The report ends with a series of recommendations on budget and finance issues, charter schools, and staffing. The recommendations include taking a more comprehensive approach to fiscal stabilization. Estvan writes, “Up to now the Board has placed all bets on pension reform savings coming out of the Illinois General Assembly.” 

Established in 1980, Access Living is a non-profit, Chicago-based disability rights and service organization that provides individualized, peer-based services for people with disabilities. With a strong influence in public policy and social reform, Access Living is committed to challenging stereotypes, protecting civil rights and breaking institutional and community barriers. For more information, contact Gary Arnold at 312-640-2199.

CPS Pulls Plug on Electrical Program

by By J. Coyden Palmer | Story Posted:07/17/2014  |  July 18, 2014

FORMER SIMEON ELECTRICITY shop teacher Latisa Kindred poses with 12 of her current and former students during a rally Tuesday night on the South Side. Chicago Public Schools cut the program at Simeon earlier this month, the last of its kind within the school district. Kindred and her supporters say by eliminating Career Technical Education programs, city kids are being denied opportunities afforded to those who know trades like plumbing, carpentry, welding and other vocational trades. (Photo By J. Coyden Palmer)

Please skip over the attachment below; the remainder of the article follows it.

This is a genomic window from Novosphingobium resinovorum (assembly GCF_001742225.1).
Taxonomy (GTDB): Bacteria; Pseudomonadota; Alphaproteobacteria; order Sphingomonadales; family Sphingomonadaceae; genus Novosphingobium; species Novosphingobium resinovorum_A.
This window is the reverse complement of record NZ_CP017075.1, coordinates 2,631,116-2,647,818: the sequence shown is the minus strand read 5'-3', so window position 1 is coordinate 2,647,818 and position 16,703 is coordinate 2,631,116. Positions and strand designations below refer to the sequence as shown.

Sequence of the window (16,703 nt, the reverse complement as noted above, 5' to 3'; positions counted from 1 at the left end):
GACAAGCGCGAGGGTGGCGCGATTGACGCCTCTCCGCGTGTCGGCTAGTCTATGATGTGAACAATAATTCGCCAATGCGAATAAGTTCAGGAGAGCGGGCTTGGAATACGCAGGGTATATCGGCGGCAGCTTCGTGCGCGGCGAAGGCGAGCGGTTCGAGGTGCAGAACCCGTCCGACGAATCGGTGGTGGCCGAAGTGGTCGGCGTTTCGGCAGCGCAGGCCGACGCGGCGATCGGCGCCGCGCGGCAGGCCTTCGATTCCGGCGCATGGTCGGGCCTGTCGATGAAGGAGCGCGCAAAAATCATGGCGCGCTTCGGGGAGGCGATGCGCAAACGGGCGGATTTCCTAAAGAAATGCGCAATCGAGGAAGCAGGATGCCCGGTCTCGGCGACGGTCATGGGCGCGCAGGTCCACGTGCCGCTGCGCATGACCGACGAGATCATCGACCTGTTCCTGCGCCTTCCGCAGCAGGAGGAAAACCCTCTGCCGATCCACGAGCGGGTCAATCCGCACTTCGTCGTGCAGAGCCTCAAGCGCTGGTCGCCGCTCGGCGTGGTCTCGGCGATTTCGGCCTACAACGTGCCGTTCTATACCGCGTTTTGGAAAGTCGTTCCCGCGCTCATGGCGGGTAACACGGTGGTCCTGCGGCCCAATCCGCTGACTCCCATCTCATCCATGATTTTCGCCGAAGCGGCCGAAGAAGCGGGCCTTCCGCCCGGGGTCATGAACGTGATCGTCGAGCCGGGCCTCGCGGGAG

When Dr. Barbara Byrd-Bennett took over the helm of Chicago Public Schools (CPS) in October of 2012, she told the Crusader during a meeting in her office that she was committed to maintaining vocational trade curriculum within the system.

Last week, CPS quietly cut the final electrical program offered in city schools when the program at Simeon Vocational Career Academy was given the axe without warning.

Members of the local electricians union, former Simeon electricity shop students and the instructor who taught them, came together Tuesday night just blocks from the school to begin organizing an effort to save the program. The elimination of the electricity program—a year after the last machine shop course was cut in the city—will have a devastating effect on African-American students looking to get into the trades, said a representative of the Chicago Teachers Union (CTU).

Michael E. Brunson, recording secretary for CTU, said while CPS is eliminating Career and Technical Education (CTE) programs, suburban school districts are either maintaining or increasing them.

“These are opportunities that our young African-American and Latino students are missing out on. We are coming out of a recession, so the demand for electricians, machinists, plumbers, carpenters, and all of the other trades are on the rise again,” Brunson said. “So, why are we hurting our kids and their teachers?”

The Crusader reached out to both Mayor Emanuel’s office and CPS for comment on this story.

According to officials at the International Brotherhood of Electrical Workers Local Union 134, an apprentice electrician is currently making $18 an hour. After four or five years in an apprentice program, a journeyman electrician can make $44 an hour. Within the next five years, that is expected to increase to $50 an hour.